When Ron turned the corner to the restrooms, he cracked Pepe so hard in the mouth, it sent him flying back into the toilets, and across the nasty, piss-ridden bathroom floor. He didn’t try getting up, but he was still conscious; I could tell by the low, guttural moan which was coming from somewhere inside of him.
Ron wasn’t done, however; he then went over and pulled Pepe to his feet by the front of his shirt, slammed him up against the wall, and started taking body shots. He’d let go of Pepe after a few hits, and dude would try and fall on the ground, openly groaning and whimpering at the blows he was receiving, and not really doing much in the way of defense or retaliation. Ron would pick him up and slam him into the wall again, delivering a fresh serving. This happened about three or four times, before Ron abruptly left Pepe in a bag of bones-condition, and headed back down to our dorm.
Ron had cleverly timed his attack on Pepe. During the day, yard was open, except for chow times and restricted-movement scenarios. The buildings weren’t open all day, however; they’d only open the door every five minutes on the hour. Only one CO was supposed to do the unlock, but sometimes, such as that day, the other CO’s would get up to go outside and get a breath of fresh air, or see what was happening on the yard, etc.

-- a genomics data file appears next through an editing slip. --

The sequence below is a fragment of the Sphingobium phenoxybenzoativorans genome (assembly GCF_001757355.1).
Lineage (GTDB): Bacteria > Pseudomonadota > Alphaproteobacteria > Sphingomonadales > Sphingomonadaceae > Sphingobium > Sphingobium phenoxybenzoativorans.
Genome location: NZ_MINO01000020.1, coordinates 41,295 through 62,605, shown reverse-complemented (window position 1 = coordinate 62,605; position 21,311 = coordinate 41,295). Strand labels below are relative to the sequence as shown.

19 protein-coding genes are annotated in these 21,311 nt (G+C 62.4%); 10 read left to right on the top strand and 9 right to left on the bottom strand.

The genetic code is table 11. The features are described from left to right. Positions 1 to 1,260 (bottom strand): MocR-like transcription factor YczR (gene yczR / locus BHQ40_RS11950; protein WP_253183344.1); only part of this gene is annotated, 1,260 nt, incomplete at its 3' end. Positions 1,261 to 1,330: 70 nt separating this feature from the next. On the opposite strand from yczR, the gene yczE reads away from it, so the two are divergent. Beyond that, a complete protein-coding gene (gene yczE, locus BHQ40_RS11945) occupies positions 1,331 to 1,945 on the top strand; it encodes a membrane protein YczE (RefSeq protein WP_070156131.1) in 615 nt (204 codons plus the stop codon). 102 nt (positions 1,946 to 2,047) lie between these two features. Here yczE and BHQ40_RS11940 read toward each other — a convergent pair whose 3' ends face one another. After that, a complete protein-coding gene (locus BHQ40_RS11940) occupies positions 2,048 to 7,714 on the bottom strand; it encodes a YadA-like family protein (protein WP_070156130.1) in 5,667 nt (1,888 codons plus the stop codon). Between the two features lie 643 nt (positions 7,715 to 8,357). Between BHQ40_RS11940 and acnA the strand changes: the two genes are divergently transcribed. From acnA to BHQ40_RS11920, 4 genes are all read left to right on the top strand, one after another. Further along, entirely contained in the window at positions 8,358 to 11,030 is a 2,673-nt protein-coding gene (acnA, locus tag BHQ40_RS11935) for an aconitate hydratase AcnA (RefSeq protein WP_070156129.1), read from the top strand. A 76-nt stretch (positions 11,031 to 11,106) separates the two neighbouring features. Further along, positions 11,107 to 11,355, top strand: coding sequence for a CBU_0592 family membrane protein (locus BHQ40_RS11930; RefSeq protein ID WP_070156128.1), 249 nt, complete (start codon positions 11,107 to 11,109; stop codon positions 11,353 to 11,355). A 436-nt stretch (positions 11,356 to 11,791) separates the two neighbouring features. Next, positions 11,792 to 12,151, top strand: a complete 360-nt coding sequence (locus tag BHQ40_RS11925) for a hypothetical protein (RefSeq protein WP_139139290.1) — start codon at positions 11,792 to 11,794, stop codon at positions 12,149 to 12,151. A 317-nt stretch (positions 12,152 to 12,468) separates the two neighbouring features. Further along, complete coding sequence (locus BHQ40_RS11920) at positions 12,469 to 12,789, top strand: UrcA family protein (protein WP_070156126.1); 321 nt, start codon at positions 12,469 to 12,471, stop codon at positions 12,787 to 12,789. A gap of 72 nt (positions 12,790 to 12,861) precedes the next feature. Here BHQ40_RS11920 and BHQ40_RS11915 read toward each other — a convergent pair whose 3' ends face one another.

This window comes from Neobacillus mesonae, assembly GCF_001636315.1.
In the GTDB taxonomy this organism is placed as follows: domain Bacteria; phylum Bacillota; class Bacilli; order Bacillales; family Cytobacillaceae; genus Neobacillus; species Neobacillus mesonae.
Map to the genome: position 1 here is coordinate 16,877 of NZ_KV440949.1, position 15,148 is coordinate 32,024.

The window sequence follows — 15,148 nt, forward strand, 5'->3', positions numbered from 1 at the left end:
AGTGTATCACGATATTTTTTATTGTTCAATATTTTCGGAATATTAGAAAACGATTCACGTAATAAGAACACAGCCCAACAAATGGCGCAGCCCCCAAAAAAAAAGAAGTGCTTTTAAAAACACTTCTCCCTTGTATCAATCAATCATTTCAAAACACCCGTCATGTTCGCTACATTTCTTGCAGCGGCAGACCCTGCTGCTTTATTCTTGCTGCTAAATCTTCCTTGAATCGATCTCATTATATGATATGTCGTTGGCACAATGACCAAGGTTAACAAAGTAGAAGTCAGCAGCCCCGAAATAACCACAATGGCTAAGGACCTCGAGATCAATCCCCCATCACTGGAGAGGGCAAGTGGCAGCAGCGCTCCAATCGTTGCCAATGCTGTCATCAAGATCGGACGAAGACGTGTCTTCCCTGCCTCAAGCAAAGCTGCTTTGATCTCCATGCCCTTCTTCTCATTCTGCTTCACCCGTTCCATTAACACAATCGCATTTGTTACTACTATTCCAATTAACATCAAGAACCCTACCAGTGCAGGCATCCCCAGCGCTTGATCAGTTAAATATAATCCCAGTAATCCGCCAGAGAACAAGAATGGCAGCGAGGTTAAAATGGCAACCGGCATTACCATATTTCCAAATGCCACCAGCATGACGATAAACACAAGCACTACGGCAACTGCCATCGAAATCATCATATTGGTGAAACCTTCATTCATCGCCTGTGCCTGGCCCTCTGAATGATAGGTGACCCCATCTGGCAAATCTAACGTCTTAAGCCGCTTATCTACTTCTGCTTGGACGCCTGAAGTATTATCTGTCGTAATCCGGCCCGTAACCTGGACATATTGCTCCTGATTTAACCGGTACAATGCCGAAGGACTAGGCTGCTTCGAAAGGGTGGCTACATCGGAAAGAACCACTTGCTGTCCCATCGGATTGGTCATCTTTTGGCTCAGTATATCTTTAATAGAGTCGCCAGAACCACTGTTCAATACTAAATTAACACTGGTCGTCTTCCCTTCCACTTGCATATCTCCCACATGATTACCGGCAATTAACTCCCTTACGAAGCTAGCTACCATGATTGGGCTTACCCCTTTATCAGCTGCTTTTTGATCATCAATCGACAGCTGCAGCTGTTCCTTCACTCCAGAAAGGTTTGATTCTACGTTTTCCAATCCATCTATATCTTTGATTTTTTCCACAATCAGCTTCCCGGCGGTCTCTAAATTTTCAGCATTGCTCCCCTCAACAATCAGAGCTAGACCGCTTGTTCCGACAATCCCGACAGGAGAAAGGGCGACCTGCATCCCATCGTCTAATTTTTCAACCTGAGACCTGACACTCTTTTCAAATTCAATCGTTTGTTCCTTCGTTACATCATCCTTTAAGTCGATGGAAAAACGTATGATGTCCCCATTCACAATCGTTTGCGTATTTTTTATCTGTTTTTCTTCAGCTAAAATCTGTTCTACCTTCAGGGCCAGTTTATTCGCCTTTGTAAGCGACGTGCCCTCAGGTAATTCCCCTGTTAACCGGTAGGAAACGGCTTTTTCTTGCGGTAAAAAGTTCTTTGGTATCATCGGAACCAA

The norteños has been playing a basketball game against the Blacks, and Ron had seen Pepe going into the housing unit unattended. This was when he made his move. The only flaw in Ron’s plan was dude happened to be in the shitter instead of his dorm. He still managed to pull off what he’d set out to do, and in the end, that’s what it’s all about.
The Norteños didn’t make what had transpired a huge deal; Ron was backed by the Bloods, who were deep on the yard at the time, while the boys from the north were maybe a dozen people. They decided that Pepe had crossed the line, he got what he had coming, dead issue, the end. No race war, everyone’s happy.
The thing with Pepe was, dude was balling. He thought everyone loved him, everyone had his back. In reality, they didn’t love him; they loved his product.
Because of his misguided judgement in confusing the lines between friends and acquaintances, Pepe wrongly assumed he could act however he wanted, with impunity, and no one would touch him. He chose to act like an asshole, and someone pulled his card. Funny thing: I knew Ron to be a pretty reasonable guy. If Pepe would’ve been known for being a friendly, humble guy, I’m positive Ron wouldn’t have responded the way he did. Pepe had probably just rubbed my neighbor wrong one time, acting like he was the shit, and that’s all it took for Ron to form a lasting, and damaging opinion.
You never know who you’re talking to. You could be entertaining angels, or exasperating demons. Better to play life a little humble; you’ll probably end up living longer.